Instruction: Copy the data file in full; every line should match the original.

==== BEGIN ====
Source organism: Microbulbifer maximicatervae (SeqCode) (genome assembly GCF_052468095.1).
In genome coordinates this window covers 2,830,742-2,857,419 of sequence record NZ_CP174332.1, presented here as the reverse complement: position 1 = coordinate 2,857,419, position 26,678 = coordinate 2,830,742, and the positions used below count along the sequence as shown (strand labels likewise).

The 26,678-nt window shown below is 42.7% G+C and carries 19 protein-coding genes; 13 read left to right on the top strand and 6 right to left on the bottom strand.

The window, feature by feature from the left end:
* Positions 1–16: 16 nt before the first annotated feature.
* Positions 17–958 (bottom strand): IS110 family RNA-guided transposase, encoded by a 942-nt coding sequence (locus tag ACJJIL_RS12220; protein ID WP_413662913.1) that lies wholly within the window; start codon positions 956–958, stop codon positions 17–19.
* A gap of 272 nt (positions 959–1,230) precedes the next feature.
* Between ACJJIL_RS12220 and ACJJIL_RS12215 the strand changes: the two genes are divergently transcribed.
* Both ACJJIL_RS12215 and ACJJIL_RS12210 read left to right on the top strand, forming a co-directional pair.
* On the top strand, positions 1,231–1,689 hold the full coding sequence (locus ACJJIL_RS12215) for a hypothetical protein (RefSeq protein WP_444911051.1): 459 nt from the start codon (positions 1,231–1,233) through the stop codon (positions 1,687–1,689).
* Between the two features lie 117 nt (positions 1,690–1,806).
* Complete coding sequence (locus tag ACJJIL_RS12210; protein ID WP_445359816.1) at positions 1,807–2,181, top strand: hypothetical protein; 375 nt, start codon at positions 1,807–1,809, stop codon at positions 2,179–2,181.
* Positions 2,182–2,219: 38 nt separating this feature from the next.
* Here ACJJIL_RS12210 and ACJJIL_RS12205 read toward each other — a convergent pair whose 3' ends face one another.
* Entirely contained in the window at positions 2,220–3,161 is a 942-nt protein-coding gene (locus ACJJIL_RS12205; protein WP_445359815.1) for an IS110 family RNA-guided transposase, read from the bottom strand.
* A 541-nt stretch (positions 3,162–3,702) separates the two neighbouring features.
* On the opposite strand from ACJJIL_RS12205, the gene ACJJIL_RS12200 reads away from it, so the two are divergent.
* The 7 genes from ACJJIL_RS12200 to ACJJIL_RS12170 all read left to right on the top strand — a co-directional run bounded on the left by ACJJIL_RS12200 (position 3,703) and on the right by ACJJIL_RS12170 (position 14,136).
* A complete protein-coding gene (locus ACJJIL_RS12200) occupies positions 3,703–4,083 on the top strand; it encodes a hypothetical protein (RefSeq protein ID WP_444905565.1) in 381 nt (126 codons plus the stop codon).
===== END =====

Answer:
Source organism: Microbulbifer maximicatervae (SeqCode) (genome assembly GCF_052468095.1).
In genome coordinates this window covers 2,830,742-2,857,419 of sequence record NZ_CP174332.1, presented here as the reverse complement: position 1 = coordinate 2,857,419, position 26,678 = coordinate 2,830,742, and the positions used below count along the sequence as shown (strand labels likewise).

The 26,678-nt window shown below is 42.7% G+C and carries 19 protein-coding genes; 13 read left to right on the top strand and 6 right to left on the bottom strand.

The window, feature by feature from the left end:
* Positions 1–16: 16 nt before the first annotated feature.
* Positions 17–958 (bottom strand): IS110 family RNA-guided transposase, encoded by a 942-nt coding sequence (locus tag ACJJIL_RS12220; protein ID WP_413662913.1) that lies wholly within the window; start codon positions 956–958, stop codon positions 17–19.
* A gap of 272 nt (positions 959–1,230) precedes the next feature.
* Between ACJJIL_RS12220 and ACJJIL_RS12215 the strand changes: the two genes are divergently transcribed.
* Both ACJJIL_RS12215 and ACJJIL_RS12210 read left to right on the top strand, forming a co-directional pair.
* On the top strand, positions 1,231–1,689 hold the full coding sequence (locus ACJJIL_RS12215) for a hypothetical protein (RefSeq protein WP_444911051.1): 459 nt from the start codon (positions 1,231–1,233) through the stop codon (positions 1,687–1,689).
* Between the two features lie 117 nt (positions 1,690–1,806).
* Complete coding sequence (locus tag ACJJIL_RS12210; protein ID WP_445359816.1) at positions 1,807–2,181, top strand: hypothetical protein; 375 nt, start codon at positions 1,807–1,809, stop codon at positions 2,179–2,181.
* Positions 2,182–2,219: 38 nt separating this feature from the next.
* Here ACJJIL_RS12210 and ACJJIL_RS12205 read toward each other — a convergent pair whose 3' ends face one another.
* Entirely contained in the window at positions 2,220–3,161 is a 942-nt protein-coding gene (locus ACJJIL_RS12205; protein WP_445359815.1) for an IS110 family RNA-guided transposase, read from the bottom strand.
* A 541-nt stretch (positions 3,162–3,702) separates the two neighbouring features.
* On the opposite strand from ACJJIL_RS12205, the gene ACJJIL_RS12200 reads away from it, so the two are divergent.
* The 7 genes from ACJJIL_RS12200 to ACJJIL_RS12170 all read left to right on the top strand — a co-directional run bounded on the left by ACJJIL_RS12200 (position 3,703) and on the right by ACJJIL_RS12170 (position 14,136).
* A complete protein-coding gene (locus ACJJIL_RS12200) occupies positions 3,703–4,083 on the top strand; it encodes a hypothetical protein (RefSeq protein ID WP_444905565.1) in 381 nt (126 codons plus the stop codon).